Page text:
Albert™ Webinar Recap: Individualization and the Escape from Traditional Personalization
More consumer data is available than ever before — so why are marketers still struggling to achieve truly personalized campaigns? We answered this burning question (and others) in our most recent webinar, and we’ve summed up the key insights for you here.
This past Thursday, Albert™ hosted a webinar entitled “Individualization: Escaping Traditional Personalization“. For those who weren’t able to join in, we’ve covered the most important takeaways from the lively discussion. Read on to learn more about how to simplify your campaign process and start engaging with your consumers on a truly 1:1 level.
Feeding the Masses
As marketing and technology continue to evolve, we’ve increasingly come to think of personalization as being dependent on quality data that allows us to hyper-target increasingly narrow audiences. But the amount of data available on consumers is only growing larger, meaning that marketers need to find faster, better ways to transform that data into actionable insights for our consumers.
So when it comes to individualization, we need to embrace non-conformity as the new norm. The “cookie-cutter” consumer of the past pales in comparison to the complex, “cutting-edge” consumer of the present, who demands experiences tailored to his interests, desires, and lifestyle habits. Marketers must identify what motivates each consumer to buy, then use that knowledge to offer experiences that deepen your brand’s personal connection to that consumer.
Obstacles in the Way of True Personalization
As we increasingly understand just how much of our data is available for public use, we also develop higher standards for our consumer experiences. The time when marketers could use “not having enough data” as an excuse for impersonal ad campaigns has long since passed. So what’s standing in our way? The most common obstacles to personalization are misconceptions, over-generalizations, and misrepresentations about the concept of personalized marketing itself.
In our discussions with marketers, all too often we find that they conflate highly-targeted campaigns with truly contextual marketing. They tend to focus their efforts on highly segmented audiences at the “awareness” stage of the process, believing this stage is the most important for individualization. But such a narrow focus on gaining consumers’ attention is preventing these marketers from paying attention to key business building blocks like purchase choice and loyalty that don’t just gain consumers’ attention, but their trust as well.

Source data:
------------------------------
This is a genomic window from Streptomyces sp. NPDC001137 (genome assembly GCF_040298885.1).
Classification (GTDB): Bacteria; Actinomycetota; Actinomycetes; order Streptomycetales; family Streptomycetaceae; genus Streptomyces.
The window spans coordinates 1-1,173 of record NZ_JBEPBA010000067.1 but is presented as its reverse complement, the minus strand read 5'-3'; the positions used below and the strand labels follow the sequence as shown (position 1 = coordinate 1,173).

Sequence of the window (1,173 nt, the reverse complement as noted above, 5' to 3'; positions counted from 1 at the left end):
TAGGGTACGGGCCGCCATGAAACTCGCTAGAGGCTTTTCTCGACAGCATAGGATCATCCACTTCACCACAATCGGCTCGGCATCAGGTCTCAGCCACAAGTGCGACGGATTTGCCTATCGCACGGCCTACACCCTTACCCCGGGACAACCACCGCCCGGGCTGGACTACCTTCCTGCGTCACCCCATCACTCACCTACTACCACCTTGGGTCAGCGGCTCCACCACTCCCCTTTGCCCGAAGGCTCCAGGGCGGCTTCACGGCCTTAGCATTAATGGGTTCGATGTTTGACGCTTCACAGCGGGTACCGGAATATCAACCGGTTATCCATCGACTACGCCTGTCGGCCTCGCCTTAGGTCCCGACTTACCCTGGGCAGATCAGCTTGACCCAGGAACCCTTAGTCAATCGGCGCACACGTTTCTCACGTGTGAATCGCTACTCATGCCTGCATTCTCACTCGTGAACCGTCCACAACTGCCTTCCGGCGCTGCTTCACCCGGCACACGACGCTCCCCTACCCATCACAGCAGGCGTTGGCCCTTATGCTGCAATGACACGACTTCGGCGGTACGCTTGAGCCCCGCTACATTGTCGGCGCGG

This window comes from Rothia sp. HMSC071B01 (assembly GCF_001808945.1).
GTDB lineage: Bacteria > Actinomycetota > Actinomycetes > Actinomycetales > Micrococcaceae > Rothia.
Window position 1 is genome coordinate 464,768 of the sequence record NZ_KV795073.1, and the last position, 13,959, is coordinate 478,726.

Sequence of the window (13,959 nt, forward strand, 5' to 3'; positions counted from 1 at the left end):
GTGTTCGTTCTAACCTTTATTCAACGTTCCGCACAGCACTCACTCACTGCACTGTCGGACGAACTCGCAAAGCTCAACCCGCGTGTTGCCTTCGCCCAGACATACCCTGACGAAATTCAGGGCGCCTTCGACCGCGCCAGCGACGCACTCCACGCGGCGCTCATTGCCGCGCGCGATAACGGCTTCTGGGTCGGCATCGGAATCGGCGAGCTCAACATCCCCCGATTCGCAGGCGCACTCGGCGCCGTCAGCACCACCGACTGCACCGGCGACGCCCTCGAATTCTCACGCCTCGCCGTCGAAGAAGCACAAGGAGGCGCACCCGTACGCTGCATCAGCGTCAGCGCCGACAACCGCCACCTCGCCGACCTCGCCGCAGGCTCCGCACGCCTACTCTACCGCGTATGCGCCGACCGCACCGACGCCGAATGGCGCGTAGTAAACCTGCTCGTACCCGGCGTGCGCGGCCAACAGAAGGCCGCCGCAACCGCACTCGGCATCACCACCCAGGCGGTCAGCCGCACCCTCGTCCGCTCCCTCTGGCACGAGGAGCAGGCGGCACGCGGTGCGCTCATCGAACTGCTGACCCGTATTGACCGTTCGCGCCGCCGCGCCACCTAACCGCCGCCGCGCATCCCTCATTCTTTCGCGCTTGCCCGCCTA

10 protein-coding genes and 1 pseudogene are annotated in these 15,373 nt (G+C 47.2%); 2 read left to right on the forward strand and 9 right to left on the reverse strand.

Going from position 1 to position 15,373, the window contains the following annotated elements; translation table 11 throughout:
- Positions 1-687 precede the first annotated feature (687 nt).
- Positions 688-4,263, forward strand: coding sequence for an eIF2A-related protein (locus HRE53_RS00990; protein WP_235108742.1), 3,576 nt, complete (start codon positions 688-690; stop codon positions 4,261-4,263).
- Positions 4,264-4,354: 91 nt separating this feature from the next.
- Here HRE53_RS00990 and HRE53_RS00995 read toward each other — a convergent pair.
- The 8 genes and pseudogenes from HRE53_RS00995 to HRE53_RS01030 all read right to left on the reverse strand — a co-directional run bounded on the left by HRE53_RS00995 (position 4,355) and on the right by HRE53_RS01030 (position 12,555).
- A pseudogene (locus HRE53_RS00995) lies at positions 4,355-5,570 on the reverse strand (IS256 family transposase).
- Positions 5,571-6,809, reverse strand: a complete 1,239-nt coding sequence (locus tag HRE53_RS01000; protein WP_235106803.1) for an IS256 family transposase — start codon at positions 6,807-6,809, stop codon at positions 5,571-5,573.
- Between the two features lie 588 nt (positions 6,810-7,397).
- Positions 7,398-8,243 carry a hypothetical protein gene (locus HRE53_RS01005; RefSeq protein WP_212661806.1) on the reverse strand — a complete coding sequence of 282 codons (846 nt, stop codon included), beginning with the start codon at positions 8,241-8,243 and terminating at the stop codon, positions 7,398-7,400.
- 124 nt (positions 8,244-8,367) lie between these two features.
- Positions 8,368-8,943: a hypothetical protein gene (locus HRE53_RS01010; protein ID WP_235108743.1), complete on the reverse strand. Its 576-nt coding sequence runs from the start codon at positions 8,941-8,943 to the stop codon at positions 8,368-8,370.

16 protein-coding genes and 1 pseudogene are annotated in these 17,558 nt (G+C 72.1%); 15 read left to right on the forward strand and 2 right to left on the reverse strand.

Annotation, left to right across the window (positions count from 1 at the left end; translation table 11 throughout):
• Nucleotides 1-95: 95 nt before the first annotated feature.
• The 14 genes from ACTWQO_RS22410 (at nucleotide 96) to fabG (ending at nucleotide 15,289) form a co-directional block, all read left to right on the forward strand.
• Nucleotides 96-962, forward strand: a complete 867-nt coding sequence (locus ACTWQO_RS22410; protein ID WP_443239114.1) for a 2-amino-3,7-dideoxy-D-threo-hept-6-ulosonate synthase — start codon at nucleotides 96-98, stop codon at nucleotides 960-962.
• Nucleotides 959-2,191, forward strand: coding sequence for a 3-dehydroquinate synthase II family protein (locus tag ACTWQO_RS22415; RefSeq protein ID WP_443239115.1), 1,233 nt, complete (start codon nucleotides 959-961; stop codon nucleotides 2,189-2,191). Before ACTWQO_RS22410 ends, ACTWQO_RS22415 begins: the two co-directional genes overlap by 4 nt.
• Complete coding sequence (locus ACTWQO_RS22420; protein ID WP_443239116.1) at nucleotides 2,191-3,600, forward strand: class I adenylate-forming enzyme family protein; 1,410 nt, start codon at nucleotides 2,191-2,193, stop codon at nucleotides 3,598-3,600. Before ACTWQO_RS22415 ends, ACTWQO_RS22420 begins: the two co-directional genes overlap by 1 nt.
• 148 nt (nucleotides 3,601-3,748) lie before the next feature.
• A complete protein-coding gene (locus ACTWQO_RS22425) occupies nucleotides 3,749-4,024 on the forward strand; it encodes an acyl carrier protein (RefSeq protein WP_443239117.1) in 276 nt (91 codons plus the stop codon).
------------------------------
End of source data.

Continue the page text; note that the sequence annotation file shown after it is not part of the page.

Confusion also exists around the concept of segmentation. When you think about the term, one of three words probably comes to mind: gender, age, or location. But this very traditional concept applies an overly simplistic framework to an extraordinarily complex group of consumers. Companies that follow this segmentation model fail to communicate with most of their consumer base because they only engage with it on a surface level. For your brand to truly resonate with your consumer, you must look beyond the trends and consider how your consumer thinks.
Finally, our research shows that another major problem with marketers’ approach to segmentation today is that there’s too much data. For the data to be effective, we need to structure it, commingle it, and above all, make sense of it. These things become significantly harder as the number of data touchpoints grows.
How do we strike a balance between man and machine? The first step is to understand man and machine’s disparate responsibilities: while man fulfills creative, intuitive storytelling roles, AI platforms fulfill data-centric, machine-oriented roles that are fine-tuned to address some of the problems we’ve highlighted. With both man and machine working together in perfect synergy, companies can capitalize on their goals — and discover new ones.
AI is inherently holistic, built to balance and adjust information across different channels at unparalleled speeds. Because AI is primarily concerned with sales and optimizations — not simply credit and value — it ensures that the right tools and systems are being used in the right moments. The data points emerging from these environments are far richer because we’ve centralized and optimized them before making our first strategic human decision with them.
What’s more, AI removes the need for information subdivisions, or separate teams and silos to deal with specific tasks. AI can deal with huge volumes of information from any number of marketplaces in a seamless way, so technology like Albert can make tactical use of this data to make decisions. As companies continue to see a massive influx of data, it’s safe to say everything’s getting a little messier — and marketers need a simpler process to clean up that mess. With the help of AI and its operational capabilities, marketers can take a few steps back and focus on creative strategy and content.
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